Do you know how sometimes people talk about the first day of the rest of you life? Well, for me, that day was yesterday.
I came to the uk in September 1998 to complete my studies in architecture but all became tangled up. It is a bit long to explain but in essence, as I found out later, I was made to study many more years than I should have.
In Europe, or at least in Spain, the legal and planning framework, budgeting, eurocodes and urban planing are weaved in within the years of university, implicitly and explicitly. In the UK, on the other hand, maybe due to the amount of overseas students who come, study and leave, non of it is part of the curriculum. Instead, they have chosen to postpone any exposure to those way beyond the end of your degrees.
As such, one completes a first degree, works a year to gain experience, takes a second degree, works for two years and then, one needs to decide whether or not to register.
If you are to return to your country of origin, obviously subject to country to country or European agreements, after your second degree you are an architect and can practice on your own. In the UK, the one country where it is actually not necessary to be or to contract an architect in order to design or to build, on the other hand, you are not allowed to use the tittle until you take your professional examination and register.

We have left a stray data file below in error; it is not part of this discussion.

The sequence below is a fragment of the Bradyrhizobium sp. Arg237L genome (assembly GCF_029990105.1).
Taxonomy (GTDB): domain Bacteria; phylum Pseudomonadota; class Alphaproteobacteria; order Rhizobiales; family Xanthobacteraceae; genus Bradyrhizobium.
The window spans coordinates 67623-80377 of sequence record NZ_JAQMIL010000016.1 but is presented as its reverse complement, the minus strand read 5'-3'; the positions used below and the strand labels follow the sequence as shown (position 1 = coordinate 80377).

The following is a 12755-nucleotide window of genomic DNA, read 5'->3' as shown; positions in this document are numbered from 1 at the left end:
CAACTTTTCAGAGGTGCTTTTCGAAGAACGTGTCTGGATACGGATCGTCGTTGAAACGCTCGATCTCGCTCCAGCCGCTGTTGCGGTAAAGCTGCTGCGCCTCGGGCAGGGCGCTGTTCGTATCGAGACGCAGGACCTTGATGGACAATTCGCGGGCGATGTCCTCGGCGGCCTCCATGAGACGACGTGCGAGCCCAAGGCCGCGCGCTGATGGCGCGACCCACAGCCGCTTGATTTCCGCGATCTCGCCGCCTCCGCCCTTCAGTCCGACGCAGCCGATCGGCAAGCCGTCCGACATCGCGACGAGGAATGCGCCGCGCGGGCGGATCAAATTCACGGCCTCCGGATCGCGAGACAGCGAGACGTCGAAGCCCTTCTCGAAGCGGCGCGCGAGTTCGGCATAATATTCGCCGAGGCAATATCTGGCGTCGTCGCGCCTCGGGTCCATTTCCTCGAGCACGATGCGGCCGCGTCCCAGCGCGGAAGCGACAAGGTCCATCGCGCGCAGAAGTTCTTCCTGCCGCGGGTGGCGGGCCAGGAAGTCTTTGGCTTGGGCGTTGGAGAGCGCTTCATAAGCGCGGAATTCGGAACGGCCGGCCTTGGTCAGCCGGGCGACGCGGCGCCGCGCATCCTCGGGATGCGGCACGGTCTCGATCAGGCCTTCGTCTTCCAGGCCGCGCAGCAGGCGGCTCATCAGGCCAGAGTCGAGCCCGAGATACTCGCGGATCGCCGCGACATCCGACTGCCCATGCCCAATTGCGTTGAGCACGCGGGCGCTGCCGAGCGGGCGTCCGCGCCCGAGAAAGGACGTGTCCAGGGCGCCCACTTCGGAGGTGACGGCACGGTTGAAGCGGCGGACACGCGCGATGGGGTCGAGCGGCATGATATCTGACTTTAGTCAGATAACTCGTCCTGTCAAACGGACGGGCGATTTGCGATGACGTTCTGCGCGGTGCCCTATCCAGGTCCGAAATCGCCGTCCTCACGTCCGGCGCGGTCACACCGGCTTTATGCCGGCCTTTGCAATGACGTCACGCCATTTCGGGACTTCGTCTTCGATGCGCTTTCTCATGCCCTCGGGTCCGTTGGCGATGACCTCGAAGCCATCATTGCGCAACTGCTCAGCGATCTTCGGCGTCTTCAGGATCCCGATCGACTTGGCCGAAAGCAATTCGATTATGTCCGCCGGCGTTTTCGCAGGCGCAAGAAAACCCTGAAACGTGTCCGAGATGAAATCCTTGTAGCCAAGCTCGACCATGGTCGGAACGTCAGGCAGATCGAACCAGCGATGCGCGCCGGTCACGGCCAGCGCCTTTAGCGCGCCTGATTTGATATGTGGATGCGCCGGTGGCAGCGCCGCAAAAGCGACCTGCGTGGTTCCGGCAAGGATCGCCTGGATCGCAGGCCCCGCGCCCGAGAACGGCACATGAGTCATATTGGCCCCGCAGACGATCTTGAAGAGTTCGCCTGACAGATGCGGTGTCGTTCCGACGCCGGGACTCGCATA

Generally, people try to go for it, and if they have gained relevant experience, they take a further course (professional studies) before they sit their professional exam.
In my case, my working demands have been such that my job has not allowed me the time off to even consider taking the course and sitting the exam. It has, admittedly been rather annoying to explain for years why i was defined as a project runner, if my role would have been that of an architect. Based on my skills , seniority and the work I was doing ( I am rather demanding with the quality of my work) people could not understand the logic behind all of this but, the way I saw it was; those are the rules, cant worry about them, lets get on with it and do a good job.
A few weeks ago though, the project I have worked on for the past… six years, a multi million regeneration scheme in the east of London, was completed, just on time to receive the papers that were handed over to those getting ready to take the exam in autumn.
Wrote an abstract case study, sat the written exam, sweated through a rather tough interview and yesterday , i received the confirmation that I can now register and, if I ever wanted, “call my self architect”… However, i think, I’d still quite like to continue to be called Cristina “the little helper” (of my lovely and brilliant team).